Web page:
An educational session about competing with Wal-Mart is sure to draw a big crowd of independent retailers. So NGA prepared a ballroom filled with chairs for this morning’s workshop on that topic. The turnout did not disappoint.
Neither did the content. Steve Dillard, vice president, Corporate Sales and Business Development, Associated Wholesale Grocers, said independents have a big opportunity as Wal-Mart expands its mission to reach new types of customers.
“They’re trying to reinvent themselves,” Dillard said. “But independent retailers can beat Wal-Mart at things they’re not as strong in.”
The reinvention results from Wal-Mart’s need to attract higher income customers to insure ongoing growth, Dillard said. He said Wal-Mart is under-developed with households earning $70,000 or more, compared to retailers such as Costco, Trader Joe’s, Whole Foods and Target.
That has led Wal-Mart to unveil a number of recent initiatives, Dillard said, including:
--Launches of more upscale Neighborhood Market units in select locations. These have enhanced signage and in-storecutting through leasing of meat areas to local butcher shops.
--Upgrades of supercenters to draw more higher-income customers. These now have a cleaner, streamlined look with less clutter, including the removal power aisles in many units.
--Reformulations of the Great Value brand to improve quality against national brands.
Dillard said AWG’s research shows ongoing weakness for Wal-Mart in a number of attributes in which independents excel, including perishables and friendly service.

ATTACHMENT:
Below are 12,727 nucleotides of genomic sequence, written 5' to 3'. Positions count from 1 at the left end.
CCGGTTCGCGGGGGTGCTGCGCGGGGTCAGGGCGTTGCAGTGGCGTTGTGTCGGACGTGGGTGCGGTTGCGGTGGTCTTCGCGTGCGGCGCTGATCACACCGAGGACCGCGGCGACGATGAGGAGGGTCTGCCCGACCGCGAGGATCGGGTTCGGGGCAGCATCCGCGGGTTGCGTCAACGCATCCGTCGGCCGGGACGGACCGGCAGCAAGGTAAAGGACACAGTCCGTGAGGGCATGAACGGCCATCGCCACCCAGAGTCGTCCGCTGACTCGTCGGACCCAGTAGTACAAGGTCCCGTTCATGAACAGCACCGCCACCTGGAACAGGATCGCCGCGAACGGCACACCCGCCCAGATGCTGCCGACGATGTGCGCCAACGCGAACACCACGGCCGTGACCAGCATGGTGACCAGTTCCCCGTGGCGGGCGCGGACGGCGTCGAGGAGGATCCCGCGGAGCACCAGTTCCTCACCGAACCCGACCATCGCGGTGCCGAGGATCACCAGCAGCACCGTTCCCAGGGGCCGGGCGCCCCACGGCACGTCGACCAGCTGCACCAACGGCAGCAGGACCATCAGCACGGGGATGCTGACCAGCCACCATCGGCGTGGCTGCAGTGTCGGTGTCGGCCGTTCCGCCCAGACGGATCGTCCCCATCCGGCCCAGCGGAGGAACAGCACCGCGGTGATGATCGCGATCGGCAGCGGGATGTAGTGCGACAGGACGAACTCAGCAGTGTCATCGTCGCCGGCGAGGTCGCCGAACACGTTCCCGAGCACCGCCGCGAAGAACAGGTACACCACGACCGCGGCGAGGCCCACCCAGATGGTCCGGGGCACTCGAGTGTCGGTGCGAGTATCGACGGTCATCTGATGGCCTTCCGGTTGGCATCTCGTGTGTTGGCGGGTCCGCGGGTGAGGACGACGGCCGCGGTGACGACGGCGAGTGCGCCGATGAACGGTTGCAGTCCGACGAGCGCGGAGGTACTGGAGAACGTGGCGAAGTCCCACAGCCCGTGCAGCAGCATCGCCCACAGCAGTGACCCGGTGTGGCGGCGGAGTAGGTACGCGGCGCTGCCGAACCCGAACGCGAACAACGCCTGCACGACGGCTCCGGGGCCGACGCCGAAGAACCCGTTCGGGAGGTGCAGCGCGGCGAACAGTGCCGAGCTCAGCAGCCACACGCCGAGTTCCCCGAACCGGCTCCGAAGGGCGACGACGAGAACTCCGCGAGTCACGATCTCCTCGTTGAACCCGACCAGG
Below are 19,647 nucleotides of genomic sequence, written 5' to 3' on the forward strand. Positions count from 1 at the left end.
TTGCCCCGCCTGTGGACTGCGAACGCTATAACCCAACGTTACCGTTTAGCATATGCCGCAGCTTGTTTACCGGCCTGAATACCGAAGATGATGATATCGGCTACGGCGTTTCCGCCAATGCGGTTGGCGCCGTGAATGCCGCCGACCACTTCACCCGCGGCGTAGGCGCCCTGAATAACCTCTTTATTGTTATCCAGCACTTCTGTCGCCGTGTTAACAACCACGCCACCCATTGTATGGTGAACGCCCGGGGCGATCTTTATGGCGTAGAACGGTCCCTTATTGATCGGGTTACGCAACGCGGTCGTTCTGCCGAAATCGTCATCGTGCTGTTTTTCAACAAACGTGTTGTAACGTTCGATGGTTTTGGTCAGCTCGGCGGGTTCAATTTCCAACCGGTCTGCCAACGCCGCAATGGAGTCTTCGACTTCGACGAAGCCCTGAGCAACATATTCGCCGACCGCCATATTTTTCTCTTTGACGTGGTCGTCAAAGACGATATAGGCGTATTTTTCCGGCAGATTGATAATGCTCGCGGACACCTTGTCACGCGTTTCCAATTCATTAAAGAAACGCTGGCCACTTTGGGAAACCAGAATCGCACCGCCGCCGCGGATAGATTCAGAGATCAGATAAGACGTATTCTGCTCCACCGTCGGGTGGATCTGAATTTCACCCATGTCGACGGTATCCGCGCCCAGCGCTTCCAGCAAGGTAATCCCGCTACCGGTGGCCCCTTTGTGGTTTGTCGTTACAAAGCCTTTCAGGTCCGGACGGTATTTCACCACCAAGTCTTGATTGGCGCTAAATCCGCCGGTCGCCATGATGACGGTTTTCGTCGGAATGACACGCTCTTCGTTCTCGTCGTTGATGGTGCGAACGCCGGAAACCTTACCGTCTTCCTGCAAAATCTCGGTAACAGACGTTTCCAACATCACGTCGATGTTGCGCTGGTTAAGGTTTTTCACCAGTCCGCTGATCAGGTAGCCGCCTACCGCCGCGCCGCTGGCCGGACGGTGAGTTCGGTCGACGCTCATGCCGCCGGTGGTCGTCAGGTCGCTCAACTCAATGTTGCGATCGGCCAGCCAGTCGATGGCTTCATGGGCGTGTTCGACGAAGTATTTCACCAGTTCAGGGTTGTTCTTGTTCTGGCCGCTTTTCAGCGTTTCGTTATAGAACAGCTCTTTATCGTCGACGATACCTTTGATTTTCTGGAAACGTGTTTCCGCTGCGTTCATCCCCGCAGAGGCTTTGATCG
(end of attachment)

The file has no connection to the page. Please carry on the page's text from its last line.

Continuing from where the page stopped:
“Wal-Mart’s price image and one-stop shopping have outweighed their weakness in other areas, but I see a great opportunity for independents,” he said.
Dillard urged independents to improve their competitiveness against Wal-Mart by partnering with wholesalers, pursuing special event merchandising, employing non-traditional sales events, differentiating with fresh departments, and conducting research to understand customers.
Glenn Richey, assistant professor ofand Supply Chain, University of Alabama, said Wal-Mart’s reinvention could threaten ties to its existing customer base.
“I think they’re losing their way with a group of core customers,” he said. “They are disenfranchising a lot of customers.”
At the same time, he said, Wal-Mart is under pressure from retail concepts such as dollar stores, which represent a relatively new form of competition for the company.